# How is the HoldCrunch Percentage Calculated?

The HoldCrunch Percentage represents ‘the distance between Sportsbooks on price’, with 0% being the best price and 100% the worst. If Book A is 5% HoldCrunch, Book B is 6% and Book C is 35% then it is clear at a glance that Books A and B are offering similar prices but Book C is less competitive

The HoldCrunch Percentage is calculated by identifying the leader on price on the lines and markets where customers put their money, in any one situation, such as pre-game or in-game, and the distance of another Sportsbook from that price

We use moneyline, spread and totals markets for NBA, NCAAB, MLB, NFL and NCAAF (excluding pre-season games) which represent 45% to 55% (depending on time of year) of handle across all sports and bet types. The HoldCrunch Percentage is therefore representative of the price experience of a significant proportion of customers by volume. Here’s an example of how we calculate the HoldCrunch Percentage for ‘Sportsbook X’:

#### Data point 1 – Book X’s current price vs the leader(s)

Book X’s current price on average for the markets and lines where customers put their money | Average price of the leader(s). We say ‘leaders’ because different books might lead on price at different times. Book X might also be the leader at one or other point in time |

-110.5 | -109 |

#### Data point 2 – Calculating Book X’s HoldCrunch Percentage

Next we calculate the ‘worst price boundary’ which is where HoldCrunch would normally be 100%. To do this we identify the worst prices in the markets and lines where customers put their money, pre-game and in-game. In this example we’re saying the average of all the worst prices is -113.5 | Now we can calculate Book X’s HoldCrunch Percentage. This is where it’s average price of -110.5 sits between the leaders, -109 and the ‘worst price boundary’, -113.5. Book X’s HoldCrunch Percentage is 1.5 (the distance to the leader) / 4.5 (the total distance between the leader and the worst price boundary) which is ~33%* | Average price of the leader(s) | |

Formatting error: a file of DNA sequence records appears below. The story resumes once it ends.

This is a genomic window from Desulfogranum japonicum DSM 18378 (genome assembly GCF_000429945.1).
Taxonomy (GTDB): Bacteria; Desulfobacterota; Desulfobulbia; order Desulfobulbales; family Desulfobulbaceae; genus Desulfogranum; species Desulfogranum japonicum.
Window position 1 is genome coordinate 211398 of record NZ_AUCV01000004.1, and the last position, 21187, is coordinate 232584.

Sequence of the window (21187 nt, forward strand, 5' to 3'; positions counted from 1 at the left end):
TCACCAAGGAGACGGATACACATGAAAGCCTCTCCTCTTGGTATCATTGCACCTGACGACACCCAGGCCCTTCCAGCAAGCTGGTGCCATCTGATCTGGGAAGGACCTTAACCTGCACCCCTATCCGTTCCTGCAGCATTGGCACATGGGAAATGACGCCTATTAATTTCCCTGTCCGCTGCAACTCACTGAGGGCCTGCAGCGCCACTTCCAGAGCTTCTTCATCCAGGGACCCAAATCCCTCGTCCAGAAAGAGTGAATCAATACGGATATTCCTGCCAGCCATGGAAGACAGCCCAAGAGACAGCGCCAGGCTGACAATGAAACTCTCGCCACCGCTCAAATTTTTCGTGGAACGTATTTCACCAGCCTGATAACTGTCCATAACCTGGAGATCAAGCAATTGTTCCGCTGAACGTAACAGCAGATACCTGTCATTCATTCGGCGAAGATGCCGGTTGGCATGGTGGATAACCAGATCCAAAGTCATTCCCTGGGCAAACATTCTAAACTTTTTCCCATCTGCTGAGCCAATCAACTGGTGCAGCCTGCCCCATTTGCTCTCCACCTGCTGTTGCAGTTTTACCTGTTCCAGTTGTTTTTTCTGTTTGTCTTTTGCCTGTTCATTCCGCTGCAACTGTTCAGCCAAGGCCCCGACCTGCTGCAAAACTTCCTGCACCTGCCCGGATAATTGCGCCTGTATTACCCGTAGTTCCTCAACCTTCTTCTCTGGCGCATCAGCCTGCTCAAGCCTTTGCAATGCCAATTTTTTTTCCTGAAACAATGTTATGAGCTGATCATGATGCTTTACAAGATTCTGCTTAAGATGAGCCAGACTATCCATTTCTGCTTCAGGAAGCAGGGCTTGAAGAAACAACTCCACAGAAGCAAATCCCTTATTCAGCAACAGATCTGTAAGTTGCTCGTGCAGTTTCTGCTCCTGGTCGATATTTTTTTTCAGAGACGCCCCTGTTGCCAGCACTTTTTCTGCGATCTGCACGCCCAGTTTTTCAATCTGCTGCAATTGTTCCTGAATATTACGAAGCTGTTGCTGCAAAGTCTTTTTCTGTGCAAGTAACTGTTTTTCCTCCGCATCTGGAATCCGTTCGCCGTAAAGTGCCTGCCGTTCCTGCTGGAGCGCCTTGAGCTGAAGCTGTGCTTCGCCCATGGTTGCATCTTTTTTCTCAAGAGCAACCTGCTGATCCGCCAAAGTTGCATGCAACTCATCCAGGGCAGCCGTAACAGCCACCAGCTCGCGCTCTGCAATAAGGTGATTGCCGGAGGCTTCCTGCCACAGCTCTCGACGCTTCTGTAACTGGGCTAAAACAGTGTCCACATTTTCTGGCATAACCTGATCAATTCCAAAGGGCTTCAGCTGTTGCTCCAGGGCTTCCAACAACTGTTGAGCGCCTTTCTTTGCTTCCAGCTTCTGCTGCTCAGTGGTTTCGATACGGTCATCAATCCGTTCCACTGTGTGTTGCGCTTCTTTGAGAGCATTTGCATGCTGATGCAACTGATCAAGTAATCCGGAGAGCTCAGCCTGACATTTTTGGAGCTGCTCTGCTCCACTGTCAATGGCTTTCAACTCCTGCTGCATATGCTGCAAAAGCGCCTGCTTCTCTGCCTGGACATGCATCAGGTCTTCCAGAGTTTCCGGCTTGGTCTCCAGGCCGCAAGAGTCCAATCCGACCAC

Average price | -113.5 | -110.5 | -109 |

HoldCrunch % | -100% | ~33%* | 0% |

*The actual HoldCrunch formula is not a linear percentage reflection of where a book sits between the leader and the worst price boundary because handle may be less vulnerable to movement if a book is closer to the leader. These examples use a linear HoldCrunch Percentage illustration to more easily explain the principle behind the formula

## Methodology for applying the HoldCrunch Percentage to GGR to get GGR+

In order to apply the HoldCrunch Percentage as a margin cost for competing on price we must first take a step back and understand what lies behind a Sportsbook’s GGR/NGR performance. We’ll start with GGR and then come back to NGR. Here are some assumptions for what drives ‘current GGR performance’ for our Book X:

- As we’ve seen in the table above, customers of Book X see an average price of -110.5 on both sides of their wagers
- We’re going to assume the true probability of each bet is 50%, so the zero margin odds would be 100 on both sides, just like the toss of a coin
- No trading team is so good that they calculate true probability perfectly for every sporting event or incident within a sporting event in their models. Book X’s margin is therefore not ‘10.5’, the profit margin part of -110.5 when expressing margin as a price
- We’re going to assume that Book X actually keeps half of its theoretical margin, or in industry language ‘Book X holds 50% of the overround’, so Book X’s real gross margin expressed as a price is -105.25. -105.25 as a more familiar GGR percentage is 5% (5.25 divided by 105.25)

Here’s the methodology summarised in a table:

#### Book X’s current GGR performance

Book X’s current price on average | Book X’s actual margin. Nobody’s models are so perfect that they keep all of the overround all the time. In this example we’re saying Book X holds 50% of the overround/theoretical margin | Book X’s actual margin expressed as an average price |

-110.5 | 50% | -105.25 |

#### Applying the HoldCrunch Percentage to GGR to get GGR+